Ethics in the Evangelical Industrial Complex
Mark Driscoll = Plagiarist?
The story thus far is that Driscoll went on Janet Mefferd’s show to discuss his new book. What he got was two questions about his lying about his books being confiscated at MacArthur’s strange fire convention and his plagiarizing of sections of his books. Driscoll was not cooperative with the interview and it was a bad one. The radio host Janet Mefferd then published a PDF of all the side-by-side comparisons she had found so far. The Internets waged message wars back and forth.
There was a mini-controversy, but that’s nothing compared to what happened next:
The fallout up to this point from accusations made by syndicated radio talk show host Janet Mefferd that author and megachurch pastor Mark Driscoll plagiarized in at least two of his books includes her pulling the allegations from her website, an apology to the outspoken Christian leader, and most recently, what looks to be the resignation of a dismayed producer from her show.
Wow. So a legitimate news story with substantial research is pulled and the radio host censured? Why?
The booted producer Ingrid Schlueter made the following comments that Warren Throckmorton archived:
I was a part-time, topic producer for Janet Mefferd until yesterday when I resigned over this situation. All I can share is that there is an evangelical celebrity machine that is more powerful than anyone realizes. You may not go up against the machine. That is all. Mark Driscoll clearly plagiarized and those who could have underscored the seriousness of it and demanded accountability did not. That is the reality of the evangelical industrial complex.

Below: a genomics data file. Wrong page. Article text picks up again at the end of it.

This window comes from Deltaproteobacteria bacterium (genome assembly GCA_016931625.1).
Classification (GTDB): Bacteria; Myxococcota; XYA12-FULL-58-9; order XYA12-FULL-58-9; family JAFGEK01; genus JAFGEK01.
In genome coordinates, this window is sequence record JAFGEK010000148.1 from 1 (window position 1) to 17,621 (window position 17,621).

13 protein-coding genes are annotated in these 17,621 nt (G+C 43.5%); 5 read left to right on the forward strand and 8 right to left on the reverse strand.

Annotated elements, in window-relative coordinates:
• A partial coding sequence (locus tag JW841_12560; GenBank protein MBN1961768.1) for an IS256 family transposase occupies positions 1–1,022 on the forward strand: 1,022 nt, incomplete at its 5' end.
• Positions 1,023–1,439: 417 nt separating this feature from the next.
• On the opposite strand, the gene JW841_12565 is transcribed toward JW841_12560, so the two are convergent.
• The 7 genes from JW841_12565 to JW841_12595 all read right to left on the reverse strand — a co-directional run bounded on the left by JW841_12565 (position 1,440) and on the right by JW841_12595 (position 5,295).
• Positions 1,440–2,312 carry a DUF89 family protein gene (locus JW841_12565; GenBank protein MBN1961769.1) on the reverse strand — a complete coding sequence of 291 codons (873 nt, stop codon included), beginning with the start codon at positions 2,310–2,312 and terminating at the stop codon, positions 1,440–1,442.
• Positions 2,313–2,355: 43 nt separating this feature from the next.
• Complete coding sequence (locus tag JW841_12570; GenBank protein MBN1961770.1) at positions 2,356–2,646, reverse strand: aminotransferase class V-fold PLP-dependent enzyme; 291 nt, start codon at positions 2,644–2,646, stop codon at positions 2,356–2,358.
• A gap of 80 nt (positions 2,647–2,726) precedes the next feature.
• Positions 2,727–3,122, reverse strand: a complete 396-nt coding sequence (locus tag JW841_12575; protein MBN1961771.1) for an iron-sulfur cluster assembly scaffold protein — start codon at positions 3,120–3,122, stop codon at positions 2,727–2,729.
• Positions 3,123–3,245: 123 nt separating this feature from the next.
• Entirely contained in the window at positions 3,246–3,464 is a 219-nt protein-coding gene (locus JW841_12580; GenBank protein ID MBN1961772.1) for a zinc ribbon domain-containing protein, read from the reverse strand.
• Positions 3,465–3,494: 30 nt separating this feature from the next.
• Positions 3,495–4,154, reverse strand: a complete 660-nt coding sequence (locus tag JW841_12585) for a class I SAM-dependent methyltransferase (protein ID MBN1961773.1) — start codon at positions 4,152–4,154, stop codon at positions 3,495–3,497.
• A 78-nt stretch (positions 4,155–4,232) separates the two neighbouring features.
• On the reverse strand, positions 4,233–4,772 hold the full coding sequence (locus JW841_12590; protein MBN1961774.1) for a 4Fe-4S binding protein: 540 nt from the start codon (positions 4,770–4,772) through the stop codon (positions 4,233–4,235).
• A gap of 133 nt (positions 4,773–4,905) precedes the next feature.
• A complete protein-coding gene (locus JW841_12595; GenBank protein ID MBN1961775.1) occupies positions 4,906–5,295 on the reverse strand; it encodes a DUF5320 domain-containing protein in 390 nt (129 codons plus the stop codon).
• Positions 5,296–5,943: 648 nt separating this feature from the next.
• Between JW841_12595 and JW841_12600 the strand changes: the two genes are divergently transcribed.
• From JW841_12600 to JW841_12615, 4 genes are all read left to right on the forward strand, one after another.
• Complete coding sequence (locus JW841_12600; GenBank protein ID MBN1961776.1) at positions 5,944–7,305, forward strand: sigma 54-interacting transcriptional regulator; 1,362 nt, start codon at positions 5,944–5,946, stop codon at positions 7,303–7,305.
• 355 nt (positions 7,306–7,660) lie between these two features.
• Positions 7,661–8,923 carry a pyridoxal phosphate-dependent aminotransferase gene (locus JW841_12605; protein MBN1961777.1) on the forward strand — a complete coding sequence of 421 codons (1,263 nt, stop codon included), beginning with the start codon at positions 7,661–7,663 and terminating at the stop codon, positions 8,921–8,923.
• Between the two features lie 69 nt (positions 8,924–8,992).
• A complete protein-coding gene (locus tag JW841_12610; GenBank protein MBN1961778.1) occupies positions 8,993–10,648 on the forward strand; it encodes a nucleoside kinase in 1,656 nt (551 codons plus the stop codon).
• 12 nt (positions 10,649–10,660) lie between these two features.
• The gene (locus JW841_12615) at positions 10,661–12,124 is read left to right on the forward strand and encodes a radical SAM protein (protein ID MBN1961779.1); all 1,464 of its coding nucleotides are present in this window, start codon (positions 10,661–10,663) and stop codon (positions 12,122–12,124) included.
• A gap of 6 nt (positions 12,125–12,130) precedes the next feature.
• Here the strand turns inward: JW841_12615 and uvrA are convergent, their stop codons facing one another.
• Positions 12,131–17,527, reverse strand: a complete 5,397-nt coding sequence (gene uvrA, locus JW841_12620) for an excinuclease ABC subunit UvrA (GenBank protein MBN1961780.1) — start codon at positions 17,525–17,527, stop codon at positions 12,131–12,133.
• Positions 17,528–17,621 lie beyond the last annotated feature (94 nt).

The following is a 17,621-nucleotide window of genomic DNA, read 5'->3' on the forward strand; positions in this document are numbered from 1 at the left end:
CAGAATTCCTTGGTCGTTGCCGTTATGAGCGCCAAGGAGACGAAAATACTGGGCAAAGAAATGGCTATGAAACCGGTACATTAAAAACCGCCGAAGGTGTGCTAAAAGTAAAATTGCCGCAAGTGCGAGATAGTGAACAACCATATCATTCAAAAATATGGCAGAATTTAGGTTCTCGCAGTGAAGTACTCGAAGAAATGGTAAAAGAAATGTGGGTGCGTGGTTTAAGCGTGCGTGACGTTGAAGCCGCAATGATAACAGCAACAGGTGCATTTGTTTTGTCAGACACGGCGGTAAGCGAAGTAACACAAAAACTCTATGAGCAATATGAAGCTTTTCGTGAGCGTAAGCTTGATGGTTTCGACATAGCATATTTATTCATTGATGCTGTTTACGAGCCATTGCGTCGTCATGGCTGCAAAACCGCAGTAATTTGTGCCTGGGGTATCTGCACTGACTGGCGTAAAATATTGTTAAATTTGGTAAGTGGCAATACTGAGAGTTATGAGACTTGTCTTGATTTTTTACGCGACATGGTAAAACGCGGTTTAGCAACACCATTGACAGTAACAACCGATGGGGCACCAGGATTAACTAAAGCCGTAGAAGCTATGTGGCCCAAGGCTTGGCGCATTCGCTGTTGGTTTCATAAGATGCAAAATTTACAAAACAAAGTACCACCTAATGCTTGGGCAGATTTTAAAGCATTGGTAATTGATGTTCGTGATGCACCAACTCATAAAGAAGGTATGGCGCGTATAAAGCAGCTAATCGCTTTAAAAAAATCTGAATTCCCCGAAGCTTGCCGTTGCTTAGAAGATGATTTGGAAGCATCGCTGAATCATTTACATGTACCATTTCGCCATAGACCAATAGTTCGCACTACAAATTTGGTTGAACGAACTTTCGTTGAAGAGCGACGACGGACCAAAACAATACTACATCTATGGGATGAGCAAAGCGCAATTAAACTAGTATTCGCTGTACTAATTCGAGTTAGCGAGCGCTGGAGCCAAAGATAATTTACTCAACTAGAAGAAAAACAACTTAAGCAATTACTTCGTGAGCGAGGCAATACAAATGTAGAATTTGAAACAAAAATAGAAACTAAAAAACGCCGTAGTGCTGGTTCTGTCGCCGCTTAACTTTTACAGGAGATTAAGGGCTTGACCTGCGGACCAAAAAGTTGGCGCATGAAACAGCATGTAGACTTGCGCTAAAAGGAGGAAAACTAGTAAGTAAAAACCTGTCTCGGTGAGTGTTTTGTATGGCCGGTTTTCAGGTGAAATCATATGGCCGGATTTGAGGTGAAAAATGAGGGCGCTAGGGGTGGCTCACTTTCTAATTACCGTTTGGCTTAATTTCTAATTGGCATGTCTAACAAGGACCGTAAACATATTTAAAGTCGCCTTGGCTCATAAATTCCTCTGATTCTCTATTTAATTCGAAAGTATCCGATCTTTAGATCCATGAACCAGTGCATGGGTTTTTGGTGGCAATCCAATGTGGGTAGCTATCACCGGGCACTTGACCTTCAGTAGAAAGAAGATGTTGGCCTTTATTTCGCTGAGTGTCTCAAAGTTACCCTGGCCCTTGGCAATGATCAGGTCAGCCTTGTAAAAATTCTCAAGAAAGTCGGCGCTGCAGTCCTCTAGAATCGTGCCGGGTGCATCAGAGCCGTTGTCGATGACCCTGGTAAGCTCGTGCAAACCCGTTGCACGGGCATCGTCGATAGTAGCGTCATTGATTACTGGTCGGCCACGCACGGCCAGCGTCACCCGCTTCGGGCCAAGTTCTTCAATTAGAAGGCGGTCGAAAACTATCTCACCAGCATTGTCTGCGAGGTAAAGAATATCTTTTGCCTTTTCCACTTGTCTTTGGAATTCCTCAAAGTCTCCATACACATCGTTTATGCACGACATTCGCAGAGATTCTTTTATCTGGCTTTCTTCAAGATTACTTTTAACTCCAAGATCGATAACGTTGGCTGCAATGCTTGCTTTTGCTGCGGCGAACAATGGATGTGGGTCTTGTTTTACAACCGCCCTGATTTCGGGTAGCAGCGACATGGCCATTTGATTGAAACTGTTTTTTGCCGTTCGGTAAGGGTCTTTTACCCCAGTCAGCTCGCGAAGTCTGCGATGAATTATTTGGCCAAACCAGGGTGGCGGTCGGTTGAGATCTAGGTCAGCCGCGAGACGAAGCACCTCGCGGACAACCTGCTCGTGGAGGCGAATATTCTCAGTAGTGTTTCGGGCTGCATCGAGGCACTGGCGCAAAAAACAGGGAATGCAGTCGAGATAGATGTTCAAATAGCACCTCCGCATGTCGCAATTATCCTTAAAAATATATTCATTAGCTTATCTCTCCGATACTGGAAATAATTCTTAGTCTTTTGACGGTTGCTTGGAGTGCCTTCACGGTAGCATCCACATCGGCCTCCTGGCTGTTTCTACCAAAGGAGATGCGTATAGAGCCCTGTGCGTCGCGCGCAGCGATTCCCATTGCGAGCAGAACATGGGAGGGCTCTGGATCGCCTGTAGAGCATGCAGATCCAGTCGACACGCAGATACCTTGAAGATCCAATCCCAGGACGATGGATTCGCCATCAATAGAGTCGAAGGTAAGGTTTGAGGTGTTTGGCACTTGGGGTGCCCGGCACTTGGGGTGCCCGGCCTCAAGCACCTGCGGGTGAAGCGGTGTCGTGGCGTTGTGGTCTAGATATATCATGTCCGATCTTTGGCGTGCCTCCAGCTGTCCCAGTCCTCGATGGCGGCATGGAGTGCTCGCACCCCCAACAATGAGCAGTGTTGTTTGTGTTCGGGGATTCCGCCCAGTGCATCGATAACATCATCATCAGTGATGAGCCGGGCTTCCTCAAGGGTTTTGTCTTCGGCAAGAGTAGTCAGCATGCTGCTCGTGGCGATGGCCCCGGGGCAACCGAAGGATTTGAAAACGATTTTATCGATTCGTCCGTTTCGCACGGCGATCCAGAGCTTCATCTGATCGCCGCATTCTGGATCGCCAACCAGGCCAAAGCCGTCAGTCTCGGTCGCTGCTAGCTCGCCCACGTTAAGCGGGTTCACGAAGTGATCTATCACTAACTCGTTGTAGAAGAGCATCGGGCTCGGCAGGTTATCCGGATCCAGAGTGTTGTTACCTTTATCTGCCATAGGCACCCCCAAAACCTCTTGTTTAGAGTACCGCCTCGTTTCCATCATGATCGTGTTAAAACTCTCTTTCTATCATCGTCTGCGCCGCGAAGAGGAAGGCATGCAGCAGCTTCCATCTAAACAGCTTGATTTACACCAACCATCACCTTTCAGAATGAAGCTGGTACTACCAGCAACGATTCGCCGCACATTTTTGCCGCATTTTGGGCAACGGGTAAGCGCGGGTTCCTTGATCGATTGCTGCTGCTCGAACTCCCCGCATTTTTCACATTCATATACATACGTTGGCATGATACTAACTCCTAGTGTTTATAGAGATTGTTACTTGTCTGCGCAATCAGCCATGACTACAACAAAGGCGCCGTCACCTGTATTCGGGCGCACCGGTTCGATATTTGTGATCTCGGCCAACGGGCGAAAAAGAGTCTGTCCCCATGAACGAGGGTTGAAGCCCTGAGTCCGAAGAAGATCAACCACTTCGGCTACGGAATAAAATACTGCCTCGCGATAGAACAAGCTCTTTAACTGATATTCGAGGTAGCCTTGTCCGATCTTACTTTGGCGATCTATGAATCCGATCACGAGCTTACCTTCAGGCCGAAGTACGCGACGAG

I’m inclined to believe Schlueter’s comments, especially as Christian Post notes the connections between Tyndale (who publishes Driscoll’s books) and the parent company of Mefferd’s program. The deletion of all the stories, blog posts, side-by-side PDF comparisons (here’s an archive, here’s the interview backup, and here’s more that have emerged and even more that have emerged), and other material from Mefferd’s website shows the severity at which the Complex came down on them. A bit disconcerting…
When Plagiarism is Okay
It was fun seeing people initially twist themselves into knots trying to justify Driscoll’s actions. I was shocked at Todd Rhoades saying that it’s not plagiarism if you steal from your friends. It sounded so ludicrous, as even by Rhoades’ own checklist as to “what constitutes plagiarism,” well, Driscoll fails the test.
But then Driscoll and Tyndale came out with a joint statement that says…exactly that.
Pertaining to his Tyndale book, A Call to Resurgence, Tyndale believes that Mark Driscoll did indeed adequately cite the work of Peter Jones. While there are many nuanced definitions of plagiarism, most definitions agree that plagiarism is a writer’s deliberate use of someone’s words or ideas, and claiming them as their own with no intent to provide credit to the original source. Both Mark Driscoll and Tyndale completely agree that the above definition describes an ethical breach and therefore work hard to provide proper citation and to give credit where credit is due in all their works. Tyndale rejects the claims that Mark Driscoll tried to take Peter Jones’s ideas and claim them as his own. Moreover, at Pastor Driscoll’s invitation, Peter Jones has written on the Resurgence website, and spoken at a Resurgence event, as well as a Mars Hill workshop. Quite the opposite of trying to take Peter Jones’s ideas, Mark Driscoll has provided several opportunities for Peter Jones to publicly express his ideas to a large audience.